• There are about 400 secondary schools and 2,300 primary schools and 200 special schools. The independent sector has over 100 schools, many of which are in Edinburgh and Glasgow. Table A1.1 provides details drawn from the Scottish Executive website.

      Table A1.1. Numbers of Scottish schools and teachers
      SchoolsPupil numbers
      Pre-school (EA)1,200
      Pre-school (private/voluntary)1,10060,000
      Independent primary7311,197
      Independent secondary5714,955

    • There are no sixth form colleges. The two formerly grant maintained schools were re-absorbed into local authorities by the Education Act 2000.
    • Children spend seven years in primary school, entering around the age of five and leaving around the age of twelve. They spend a minimum of four years at secondary school, the statutory leaving age being 16, although increasing numbers stay on for either one or two further years.
    • Pre-school provision includes state, voluntary sector and private nurseries and playgroups.
    Curriculum and Assessment
    • There is no national curriculum as in England and Wales.
    • There is a curriculum programme for 5–14-year-olds constructed in terms of five broad areas, and designed to promote breadth, balance and continuity in children's learning. Each area has a guideline advising on curriculum and assessment. The five areas are Language, Mathematics, Expressive Arts, Environmental Studies and Religious and Moral Education. National testing takes place only in English and mathematics with pupils taking tests when teachers believe they are ready to do so. The tests are used as confirmation of teacher judgements and results remain confidential to the school, pupil and parents. There are no performance tables of primary schools based on national test results.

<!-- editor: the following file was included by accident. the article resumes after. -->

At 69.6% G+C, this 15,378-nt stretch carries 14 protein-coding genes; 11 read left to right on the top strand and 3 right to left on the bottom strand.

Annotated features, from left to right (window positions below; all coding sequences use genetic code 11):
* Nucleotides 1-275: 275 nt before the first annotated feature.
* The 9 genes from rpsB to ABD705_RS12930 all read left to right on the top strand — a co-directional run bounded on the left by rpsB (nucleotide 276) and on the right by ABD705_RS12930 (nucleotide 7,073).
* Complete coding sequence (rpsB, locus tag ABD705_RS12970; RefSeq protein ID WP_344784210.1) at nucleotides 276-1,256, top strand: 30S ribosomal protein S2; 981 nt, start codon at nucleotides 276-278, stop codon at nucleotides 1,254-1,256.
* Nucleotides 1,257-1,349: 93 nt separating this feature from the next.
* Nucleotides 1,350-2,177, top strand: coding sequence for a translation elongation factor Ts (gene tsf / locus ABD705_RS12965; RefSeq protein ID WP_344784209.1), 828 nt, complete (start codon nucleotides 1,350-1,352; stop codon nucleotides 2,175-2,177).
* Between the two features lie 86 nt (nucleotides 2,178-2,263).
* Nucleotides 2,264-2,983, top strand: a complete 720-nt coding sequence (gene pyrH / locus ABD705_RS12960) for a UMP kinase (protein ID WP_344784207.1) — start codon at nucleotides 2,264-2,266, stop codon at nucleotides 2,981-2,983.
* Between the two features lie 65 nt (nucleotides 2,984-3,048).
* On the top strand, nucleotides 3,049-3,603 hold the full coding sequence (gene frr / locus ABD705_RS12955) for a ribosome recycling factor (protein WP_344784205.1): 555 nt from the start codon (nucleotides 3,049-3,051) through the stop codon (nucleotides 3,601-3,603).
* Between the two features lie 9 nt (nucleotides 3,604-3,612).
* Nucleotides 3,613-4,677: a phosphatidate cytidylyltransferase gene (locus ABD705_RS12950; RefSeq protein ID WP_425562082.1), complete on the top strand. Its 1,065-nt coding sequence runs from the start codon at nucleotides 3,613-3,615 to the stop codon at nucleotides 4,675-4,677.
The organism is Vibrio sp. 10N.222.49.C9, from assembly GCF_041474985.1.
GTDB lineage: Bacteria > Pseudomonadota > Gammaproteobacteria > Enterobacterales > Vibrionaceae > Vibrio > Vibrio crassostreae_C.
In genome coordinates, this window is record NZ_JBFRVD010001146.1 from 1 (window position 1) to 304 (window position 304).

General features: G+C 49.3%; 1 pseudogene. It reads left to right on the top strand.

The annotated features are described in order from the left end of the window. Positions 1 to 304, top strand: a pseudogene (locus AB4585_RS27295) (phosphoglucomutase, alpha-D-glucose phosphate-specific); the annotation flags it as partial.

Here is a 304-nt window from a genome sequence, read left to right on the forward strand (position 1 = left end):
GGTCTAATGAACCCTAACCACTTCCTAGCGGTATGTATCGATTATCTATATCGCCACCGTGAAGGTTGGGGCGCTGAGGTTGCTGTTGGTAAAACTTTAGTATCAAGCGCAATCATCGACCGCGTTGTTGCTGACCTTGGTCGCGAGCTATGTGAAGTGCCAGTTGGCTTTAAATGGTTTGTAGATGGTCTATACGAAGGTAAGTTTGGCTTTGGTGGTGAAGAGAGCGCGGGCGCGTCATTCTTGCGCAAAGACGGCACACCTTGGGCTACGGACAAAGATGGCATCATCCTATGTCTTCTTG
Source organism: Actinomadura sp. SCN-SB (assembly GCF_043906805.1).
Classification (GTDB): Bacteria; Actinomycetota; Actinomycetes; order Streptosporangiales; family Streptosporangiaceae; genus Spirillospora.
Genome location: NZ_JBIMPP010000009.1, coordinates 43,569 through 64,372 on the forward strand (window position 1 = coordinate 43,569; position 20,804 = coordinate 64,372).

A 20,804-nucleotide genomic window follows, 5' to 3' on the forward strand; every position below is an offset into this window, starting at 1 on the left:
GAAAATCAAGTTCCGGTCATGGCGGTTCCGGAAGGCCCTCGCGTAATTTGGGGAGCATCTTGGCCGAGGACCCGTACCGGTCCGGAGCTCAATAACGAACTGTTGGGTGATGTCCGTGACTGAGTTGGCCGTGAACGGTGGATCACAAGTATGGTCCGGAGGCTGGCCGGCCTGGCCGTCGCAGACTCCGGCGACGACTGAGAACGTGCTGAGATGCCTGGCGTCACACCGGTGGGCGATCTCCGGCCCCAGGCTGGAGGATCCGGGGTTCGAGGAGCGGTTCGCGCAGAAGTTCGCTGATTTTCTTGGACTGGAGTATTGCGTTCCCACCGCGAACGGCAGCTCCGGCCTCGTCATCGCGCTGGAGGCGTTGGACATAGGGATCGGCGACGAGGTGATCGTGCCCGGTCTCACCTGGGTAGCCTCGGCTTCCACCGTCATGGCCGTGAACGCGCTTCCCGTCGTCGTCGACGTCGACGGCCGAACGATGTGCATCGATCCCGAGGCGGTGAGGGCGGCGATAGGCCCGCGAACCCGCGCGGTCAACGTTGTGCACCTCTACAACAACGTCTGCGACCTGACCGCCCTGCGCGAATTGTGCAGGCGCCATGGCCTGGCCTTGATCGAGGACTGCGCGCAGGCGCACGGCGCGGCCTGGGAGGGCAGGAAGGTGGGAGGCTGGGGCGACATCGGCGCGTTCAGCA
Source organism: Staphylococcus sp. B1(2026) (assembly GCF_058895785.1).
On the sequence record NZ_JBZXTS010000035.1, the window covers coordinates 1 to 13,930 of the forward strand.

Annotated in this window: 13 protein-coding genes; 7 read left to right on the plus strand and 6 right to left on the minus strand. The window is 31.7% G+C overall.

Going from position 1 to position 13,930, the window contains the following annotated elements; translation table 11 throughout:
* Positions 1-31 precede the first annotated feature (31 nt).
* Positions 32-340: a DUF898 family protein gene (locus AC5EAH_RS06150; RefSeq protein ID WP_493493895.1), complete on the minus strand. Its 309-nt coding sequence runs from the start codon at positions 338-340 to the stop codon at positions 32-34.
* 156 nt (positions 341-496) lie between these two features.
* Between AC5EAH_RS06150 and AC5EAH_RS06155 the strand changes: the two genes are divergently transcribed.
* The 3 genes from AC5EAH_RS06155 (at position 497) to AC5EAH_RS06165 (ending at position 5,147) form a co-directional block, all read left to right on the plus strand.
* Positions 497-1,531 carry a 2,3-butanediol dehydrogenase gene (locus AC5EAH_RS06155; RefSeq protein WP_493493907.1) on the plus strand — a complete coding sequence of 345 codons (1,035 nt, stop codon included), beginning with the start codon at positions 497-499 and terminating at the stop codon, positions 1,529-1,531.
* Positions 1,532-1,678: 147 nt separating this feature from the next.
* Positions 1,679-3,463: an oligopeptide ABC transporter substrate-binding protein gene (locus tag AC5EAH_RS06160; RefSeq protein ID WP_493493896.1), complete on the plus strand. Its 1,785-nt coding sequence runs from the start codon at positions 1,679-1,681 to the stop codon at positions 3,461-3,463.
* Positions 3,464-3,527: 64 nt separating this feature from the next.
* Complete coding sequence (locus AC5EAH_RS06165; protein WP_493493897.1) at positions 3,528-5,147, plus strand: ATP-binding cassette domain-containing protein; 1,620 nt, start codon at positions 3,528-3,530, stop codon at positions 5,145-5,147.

• The five areas of the curriculum in primary school transform themselves into eight ‘modes’ which structure the curriculum in secondary school. A common course is followed by pupils in the first two years of secondary. Years three and four culminate in Standard Grade examinations with most pupils taking seven or eight, which include one subject from each mode. There are three main grades of assessment, Credit, General and Foundation.
    • The upper secondary curriculum has recently been reformed to introduce a unified system of curriculum and assessment to cover all academic and vocational education beyond 54 and below the level of higher education. The benchmark qualification remains the Higher but there will be levels above this, Advanced Higher, and staging posts towards Higher, Intermediate Levels 1 and 2. There are also Scottish Group Awards planned, some of which will be broadly based while others will be more specialised.